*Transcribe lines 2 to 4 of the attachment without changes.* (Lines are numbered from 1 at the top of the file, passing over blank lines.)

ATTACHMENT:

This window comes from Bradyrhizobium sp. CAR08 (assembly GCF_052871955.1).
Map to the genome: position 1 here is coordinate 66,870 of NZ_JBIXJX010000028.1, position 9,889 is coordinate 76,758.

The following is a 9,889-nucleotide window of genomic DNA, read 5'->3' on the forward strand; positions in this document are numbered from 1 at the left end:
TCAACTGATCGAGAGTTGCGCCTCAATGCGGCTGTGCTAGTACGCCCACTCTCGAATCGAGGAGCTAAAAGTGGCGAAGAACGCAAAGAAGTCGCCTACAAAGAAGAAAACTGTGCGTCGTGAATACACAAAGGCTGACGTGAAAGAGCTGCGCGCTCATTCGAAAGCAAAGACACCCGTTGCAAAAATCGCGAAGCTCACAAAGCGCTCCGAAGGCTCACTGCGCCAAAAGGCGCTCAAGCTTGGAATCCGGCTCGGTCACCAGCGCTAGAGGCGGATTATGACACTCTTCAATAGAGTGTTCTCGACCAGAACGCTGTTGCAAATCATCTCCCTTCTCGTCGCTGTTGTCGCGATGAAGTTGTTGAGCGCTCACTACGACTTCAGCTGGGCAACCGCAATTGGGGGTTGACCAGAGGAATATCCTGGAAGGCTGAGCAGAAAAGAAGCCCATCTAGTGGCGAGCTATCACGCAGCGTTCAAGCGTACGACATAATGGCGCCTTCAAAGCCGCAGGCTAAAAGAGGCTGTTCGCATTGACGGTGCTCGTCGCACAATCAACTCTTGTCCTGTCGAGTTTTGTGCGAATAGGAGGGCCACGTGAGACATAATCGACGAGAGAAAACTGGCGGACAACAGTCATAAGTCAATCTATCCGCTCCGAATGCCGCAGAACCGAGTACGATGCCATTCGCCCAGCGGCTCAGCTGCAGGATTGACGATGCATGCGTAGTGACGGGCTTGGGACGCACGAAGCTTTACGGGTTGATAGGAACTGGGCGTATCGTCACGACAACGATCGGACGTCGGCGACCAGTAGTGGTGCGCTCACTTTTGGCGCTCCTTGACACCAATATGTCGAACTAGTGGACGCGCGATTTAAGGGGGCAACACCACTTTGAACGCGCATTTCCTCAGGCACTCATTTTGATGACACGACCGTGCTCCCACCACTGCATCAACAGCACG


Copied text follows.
Map to the genome: position 1 here is coordinate 66,870 of NZ_JBIXJX010000028.1, position 9,889 is coordinate 76,758.

The following is a 9,889-nucleotide window of genomic DNA, read 5'->3' on the forward strand; positions in this document are numbered from 1 at the left end:
TCAACTGATCGAGAGTTGCGCCTCAATGCGGCTGTGCTAGTACGCCCACTCTCGAATCGAGGAGCTAAAAGTGGCGAAGAACGCAAAGAAGTCGCCTACAAAGAAGAAAACTGTGCGTCGTGAATACACAAAGGCTGACGTGAAAGAGCTGCGCGCTCATTCGAAAGCAAAGACACCCGTTGCAAAAATCGCGAAGCTCACAAAGCGCTCCGAAGGCTCACTGCGCCAAAAGGCGCTCAAGCTTGGAATCCGGCTCGGTCACCAGCGCTAGAGGCGGATTATGACACTCTTCAATAGAGTGTTCTCGACCAGAACGCTGTTGCAAATCATCTCCCTTCTCGTCGCTGTTGTCGCGATGAAGTTGTTGAGCGCTCACTACGACTTCAGCTGGGCAACCGCAATTGGGGGTTGACCAGAGGAATATCCTGGAAGGCTGAGCAGAAAAGAAGCCCATCTAGTGGCGAGCTATCACGCAGCGTTCAAGCGTACGACATAATGGCGCCTTCAAAGCCGCAGGCTAAAAGAGGCTGTTCGCATTGACGGTGCTCGTCGCACAATCAACTCTTGTCCTGTCGAGTTTTGTGCGAATAGGAGGGCCACGTGAGACATAATCGACGAGAGAAAACTGGCGGACAACAGTCATAAGTCAATCTATCCGCTCCGAATGCCGCAGAACCGAGTACGATGCCATTCGCCCAGCGGCTCAGCTGCAGGATTGACGATGCATGCGTAGTGACGGGCTTGGGACGCACGAAGCTTTACGGGTTGATAGGAACTGGGCGTATCGTCACGACAACGATCGGACGTCGGCGACCAGTAGTGGTGCGCTCACTTTTGGCGCTCCTTGACACCAATATGTCGAACTAGTGGACGCGCGATTTAAGGGGGCAACACCACTTTGAACGCGCATTTCCTCAGGCACTCATTTTGATGACACGACCGTGCTCCCACCACTGCATCAACAGCACG